Peace and Blessings Loved Ones! I am Jontae Grace, and this is my writing process. I would like to thank Necole Ryse for Sharing the Blog Hop with me! Although I write nonfiction, I am an avid fiction reader and a fan of good writing first. I discovered Necole’s work through WordPress, and she has grown to be a mentor on my journey to publication. I have preordered her debut novel “The Legacy”, and you should too!
With that said, let’s get started…
What are you currently writing?
I have completed the manuscript for my debut publication, titled “Young Black Male: Selected Essays on Love”. It is a collection of essays designed to empower the reader to take control of their romantic relationships. In today’s landscape, the audience’s attention span is shorter than a Goldfish’s. So I’ve assembled a collection of short, digestible essays that you can complete during toilet time. Don’t lie: you do the majority of your reading there.
I write relationship-based content by theme: gender roles, infidelity, compatibility and the like. My technique focuses on behaviors rather than the people who perform them. I have learned that every situation is unisex: men and women experience the same issues, on different sides of the coin. So I try to avoid he/she pronouns and focus more on you, I and them. It removes the ‘gender war’ element, allowing us to focus on what we need to do collectively, rather than one side or the other.
What makes your work different?
I’m not one of those pie-in-the-sky relationship writers. I don’t solve the problem before the conclusion paragraph; I often end with a question. I live in the grey area – writing pain, frustration, confusion and setbacks as often as triumph, success, happiness and unicorns. My goal is not to be ‘correct’, but to prod you to search for your own truth. You are the question, and the answer.
I get personal with my readers; when you read my work, you are having a convo with that close friend who is revealing everything about themselves – good and bad. I have shared my experiences with drugs, homelessness, failures as a father and a lover, and how relationships can be affected by the gauntlet of life. Stuff that the average relationship writer won’t share because they paint themselves as the authority. I am a student, merely trying to share what I uncover, as we progress in our journey in life. I’m tryna figure it out just like you.
Why do you write what you do?
Have you ever had a heated discussion, and afterward you thought of the things you should have said to make your argument stronger? Well, I’m THAT guy: I speak slow, but there is a lot going on upstairs.
I began writing about relationships in college. Having gone to a PWI (Predominantly White Institution), I noticed that the few black people on campus had a difficult time meeting and mating. We used to sit around in Black Student Union meetings and argue about who was responsible for the disconnect, why the girls chased the athletes, why the black guys chased white girls, and other irrelevancies on campus.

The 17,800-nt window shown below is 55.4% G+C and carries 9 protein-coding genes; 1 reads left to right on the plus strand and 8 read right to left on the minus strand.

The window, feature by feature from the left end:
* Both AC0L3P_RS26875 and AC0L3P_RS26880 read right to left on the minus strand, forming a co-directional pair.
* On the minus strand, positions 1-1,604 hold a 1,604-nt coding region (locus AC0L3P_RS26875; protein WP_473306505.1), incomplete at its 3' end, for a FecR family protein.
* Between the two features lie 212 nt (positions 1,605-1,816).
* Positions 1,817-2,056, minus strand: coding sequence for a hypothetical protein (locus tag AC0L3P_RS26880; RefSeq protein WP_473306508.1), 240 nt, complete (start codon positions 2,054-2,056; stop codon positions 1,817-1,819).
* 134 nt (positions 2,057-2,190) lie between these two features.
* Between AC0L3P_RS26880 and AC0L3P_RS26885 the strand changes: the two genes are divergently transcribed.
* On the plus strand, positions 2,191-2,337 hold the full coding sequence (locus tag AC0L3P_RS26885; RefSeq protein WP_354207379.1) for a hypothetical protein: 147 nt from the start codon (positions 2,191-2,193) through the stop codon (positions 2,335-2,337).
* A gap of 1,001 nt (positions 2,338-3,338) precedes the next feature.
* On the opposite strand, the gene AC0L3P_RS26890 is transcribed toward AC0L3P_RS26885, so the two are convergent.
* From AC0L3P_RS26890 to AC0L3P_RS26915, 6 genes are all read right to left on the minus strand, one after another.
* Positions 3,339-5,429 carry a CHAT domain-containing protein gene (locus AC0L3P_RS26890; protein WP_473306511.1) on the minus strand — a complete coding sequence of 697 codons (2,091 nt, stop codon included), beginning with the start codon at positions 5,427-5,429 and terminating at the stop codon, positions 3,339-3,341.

During these discussions, I was never quick enough to contribute anything good, so I would go home and write my opinions, and post them. And one evening I noticed that I was writing on a Friday night, when I should have been out playing beer pong. It was then that I knew that this was not an idle hobby meant to win over a black coed. I felt a deeper purpose, and the rest is history.
I view my work as a form of social activism. A strong society is made up of strong communities, which are made of strong families, which in turn are composed of strong relationships. Thus, I am dedicating myself to strengthening the quality of our relationships, which will benefit our people. Kinda deep, huh? It has to be. It affects people’s lives.
What is your writing process?
Before I begin writing, I find a song that matches the mood of the topic. Sometimes it is angry, disrespectful, clutch-your-pearls rap. Or Drakey soul music, or Dr. Dre instrumentals. Once I find the right song, I put it on repeat to catch the vibe.
I begin writing in longhand, and all of my essays begin with a one-liner. I summarize my main point in one sentence. Then I go on to write one sentence for each of my supporting paragraphs. Once I have five or so sentences, I have the skeleton of an essay. From there, I begin to flesh out content, skipping back and forth between sections. I have never written from introduction to conclusion. In fact, I usually write like I have sex: from the back.
I’m not one of those writers who can crank out 3000-5000 words per day. Perhaps it is my style, or due to the genre I write, but I get between 250 and 500 words on a good day. I think about my sentences for so long that they usually come out in the same form you read them. I’ve never been big on revisions, which will haunt me as I enter the editing stage next month.
If you have the time, I encourage you to check out any one of the 70 essays on this site. The average visitor reads 3.5 essays, and I hope that you will find something that will empower you. My publishing goal is to have a paperback on the back of your toilet by the end of the year.
Next up is the talented, opinionated Ashleigh Atwell! A brilliant writer with a keen analysis of current events and important issues of our time, she can be found on Ashleigh, Not Ashley. Feminazi who? (Kidding. Don’t taze me, bro). Also, check out writer, life coach and spiritual truth-seeker Patia Braithwaite! Her understanding of life has lit the way during many of my dark periods. Check out her site Men, Myself and God, you won’t come away empty-handed.